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Weekly market update 22nd April – Dollar rallied higher on the back of a hawkish Fed while commodity currencies suffered amid the geopolitical uncertainties

Weekly market update 22nd April – Dollar rallied higher on the back of a hawkish Fed while commodity currencies suffered amid the geopolitical uncertainties

1. The Dollar index broke above the 101 level to reach a high not seen in nearly 2 years, as prospects of higher interest rates from the Fed to rein in rising inflation continue to support its climb. Speaking at a panel hosted by the IMF on Thursday, Fed Chair Jerome Powell said a 50-basis point interest rate increase was “on the table” for May and reiterated that Fed officials were committed to “front-end loading” efforts to rein in inflation. The latest S&P Global flash PMI data signalled a strong, but slower increase in business activity across the US economy in April, attributed to January’s Omicron-induced slowdown. Overall growth was dampened by a softer rise in the service sector output as consumers continue to grapple with higher prices. Manufacturers, on the other hand, indicated a stronger expansion in production on the back of rising demand.

2. Euro edged lower against the greenback on the back of a hawkish Fed. ECB Luis de Guindos joined a growing number of ECB officials in calling for an early end of the Asset Purchase Programme along with a rate hike in July while ECB President Lagarde said the central bank might need to cut its growth outlook. On the data front, the Eurozone’s economic growth was supported by sustained rebound in the service sector which benefited from easing Covid-19 restrictions. Manufacturing PMI data, on the other hand, signalled a downturn in manufacturing production across Germany in April amid reports of severe supply disruption and a drop in demand for goods. Meanwhile, Macron beats far-right rival Le Pen in French presidential election, securing a second term as president on his pro-business and pro-EU agenda.

3. On the other side of the Atlantic, Sterling dipped below $1.290 as economic data disappointed and reflected a squeeze in household income as the economy grapples with rising inflation. British retail sales volumes tumbled 1.4% from a month earlier in March, much worse than market expectations of a 0.3% decrease. Meanwhile, PMI data signalled a slower pace of economic growth during April with service providers experiencing a considerable loss of momentum while manufacturers also faced a headwind to order books from rising output charges. With inflation standing at a 3 decade high of 7% in March, markets are expecting the Bank of England to raise rates to 1% during the meeting on May 5th.

4. Commodity currencies suffered against a stronger greenback following affirmation by the Federal Reserve Chair Jerome Powell for more aggressive rate hikes ahead to rein in inflation. Kiwi Dollar broke below $0.67 as RBNZ raised interest rates by an aggressive 50 basis points, though it tempered that a little by not lifting its projected peak for rates, which could be seen as a shift from its previous hawkish stance. Meanwhile, Governor Adrian Orr said earlier this week the RBNZ is focused on containing inflation expectations and expects to put into effect more rate hikes in coming quarters. Aussie broke below $0.735 on Friday, hitting its lowest in a month. Minutes of the latest RBA meeting suggested it was edging closer to raising interest rates for the first time in more than a decade due to accelerating inflation and rising wages. Investors will be keeping a close watch for the CPI data released in the coming week which could pressure the RBA to shift to a more hawkish stance. Elsewhere, gold closed around $1,930 an ounce on Friday, the lowest in two weeks as the dollar-denominated asset suffered against a stronger greenback following Fed Chair Jerome Powell’s hawkish comments. Going forward, gold could extend its decline as prospects of higher interest rates dampen the appeal of the non-yielding asset. However, any downside could be limited as geopolitical uncertainties continue to drive safe-haven demand.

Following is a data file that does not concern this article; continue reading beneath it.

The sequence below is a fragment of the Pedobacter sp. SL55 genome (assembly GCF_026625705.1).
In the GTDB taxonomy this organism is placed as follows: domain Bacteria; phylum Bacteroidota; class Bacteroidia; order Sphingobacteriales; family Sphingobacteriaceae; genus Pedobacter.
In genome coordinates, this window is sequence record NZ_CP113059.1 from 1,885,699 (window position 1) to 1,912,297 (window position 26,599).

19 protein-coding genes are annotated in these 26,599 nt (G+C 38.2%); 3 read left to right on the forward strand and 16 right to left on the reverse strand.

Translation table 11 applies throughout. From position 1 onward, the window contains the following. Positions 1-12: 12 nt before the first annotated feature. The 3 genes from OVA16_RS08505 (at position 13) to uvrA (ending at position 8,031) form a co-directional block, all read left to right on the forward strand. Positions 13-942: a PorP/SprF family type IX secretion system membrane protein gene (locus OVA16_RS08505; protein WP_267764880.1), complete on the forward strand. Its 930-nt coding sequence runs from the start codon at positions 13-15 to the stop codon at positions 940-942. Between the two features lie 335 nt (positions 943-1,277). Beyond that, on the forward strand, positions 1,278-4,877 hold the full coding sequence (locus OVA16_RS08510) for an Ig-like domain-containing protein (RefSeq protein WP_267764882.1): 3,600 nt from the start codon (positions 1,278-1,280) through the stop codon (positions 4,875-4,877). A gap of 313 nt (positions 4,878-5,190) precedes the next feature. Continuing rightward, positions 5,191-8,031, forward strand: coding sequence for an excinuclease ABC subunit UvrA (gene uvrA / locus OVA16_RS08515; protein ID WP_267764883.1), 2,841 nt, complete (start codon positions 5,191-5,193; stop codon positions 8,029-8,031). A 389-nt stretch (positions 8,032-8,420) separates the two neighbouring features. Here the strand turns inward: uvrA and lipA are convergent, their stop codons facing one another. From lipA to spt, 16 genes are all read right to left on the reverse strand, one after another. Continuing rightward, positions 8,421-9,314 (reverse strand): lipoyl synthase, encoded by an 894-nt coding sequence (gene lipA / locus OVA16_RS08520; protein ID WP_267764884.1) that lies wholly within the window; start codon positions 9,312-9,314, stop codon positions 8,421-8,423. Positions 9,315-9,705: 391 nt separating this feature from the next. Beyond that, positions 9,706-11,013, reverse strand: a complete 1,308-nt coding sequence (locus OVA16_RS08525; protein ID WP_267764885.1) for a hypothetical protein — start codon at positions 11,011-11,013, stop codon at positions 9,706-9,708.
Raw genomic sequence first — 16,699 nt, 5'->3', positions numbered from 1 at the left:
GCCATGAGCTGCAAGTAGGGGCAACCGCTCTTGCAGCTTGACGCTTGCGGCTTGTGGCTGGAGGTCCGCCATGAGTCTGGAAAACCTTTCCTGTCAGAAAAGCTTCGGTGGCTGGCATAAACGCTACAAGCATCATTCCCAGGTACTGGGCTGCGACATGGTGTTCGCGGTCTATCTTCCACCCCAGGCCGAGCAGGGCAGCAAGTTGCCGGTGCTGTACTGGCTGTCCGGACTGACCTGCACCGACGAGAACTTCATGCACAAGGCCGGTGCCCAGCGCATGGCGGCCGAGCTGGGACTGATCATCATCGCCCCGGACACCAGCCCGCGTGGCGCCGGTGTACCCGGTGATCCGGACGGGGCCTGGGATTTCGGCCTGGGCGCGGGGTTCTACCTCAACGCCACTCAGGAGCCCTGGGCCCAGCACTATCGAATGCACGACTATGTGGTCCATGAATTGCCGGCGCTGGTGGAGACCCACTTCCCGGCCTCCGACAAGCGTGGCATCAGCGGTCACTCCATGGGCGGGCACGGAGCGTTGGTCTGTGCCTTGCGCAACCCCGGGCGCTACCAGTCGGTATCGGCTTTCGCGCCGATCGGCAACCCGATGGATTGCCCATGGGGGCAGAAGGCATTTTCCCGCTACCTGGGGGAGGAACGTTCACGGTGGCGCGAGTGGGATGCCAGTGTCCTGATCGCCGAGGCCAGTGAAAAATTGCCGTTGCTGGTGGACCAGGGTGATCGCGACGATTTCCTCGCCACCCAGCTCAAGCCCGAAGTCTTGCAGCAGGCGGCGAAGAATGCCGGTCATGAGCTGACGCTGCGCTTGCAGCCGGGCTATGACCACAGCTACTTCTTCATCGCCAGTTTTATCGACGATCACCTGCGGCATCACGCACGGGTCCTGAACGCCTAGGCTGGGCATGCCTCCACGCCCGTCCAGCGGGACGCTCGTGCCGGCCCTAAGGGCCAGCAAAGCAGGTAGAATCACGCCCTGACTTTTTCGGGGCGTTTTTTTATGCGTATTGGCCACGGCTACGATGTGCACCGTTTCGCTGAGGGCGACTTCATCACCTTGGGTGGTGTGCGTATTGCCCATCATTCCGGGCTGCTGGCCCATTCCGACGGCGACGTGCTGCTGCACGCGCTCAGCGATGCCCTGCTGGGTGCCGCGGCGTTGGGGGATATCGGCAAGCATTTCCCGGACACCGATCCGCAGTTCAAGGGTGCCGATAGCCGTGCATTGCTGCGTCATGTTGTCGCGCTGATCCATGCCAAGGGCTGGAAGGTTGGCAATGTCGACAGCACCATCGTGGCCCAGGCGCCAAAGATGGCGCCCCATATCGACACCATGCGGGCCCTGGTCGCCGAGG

5. Lonnie weakened against the greenback as the commodity currency suffered from lower oil prices and risk aversion. Oil prices retreated from its recent highs to close around $101 a barrel on Friday amid worries that prolonged lockdowns in Shanghai would dent global economic growth and demand for fuel. According to Bloomberg, China’s demand for gasoline, diesel and aviation fuel in April is expected to decline 20% yoy, equivalent to a drop in crude oil consumption of 1.2 million barrels a day. On the data front, US crude oil inventories tumbled 8.02 million barrels to 413.7 million barrels in the week ended April 15th, the most since January of 2021 and compared with market expectations for a 2.471 million increase. Crude stocks at the Cushing, Oklahoma, went down by 0.185 million barrels. Meanwhile, Canada’s annual inflation rate accelerated faster than expected in March, hitting a 31-year high of 6.7% which cemented the narrative that the Bank of Canada will have to raise interest rates further to curb rising prices.

Salzworth Asset Management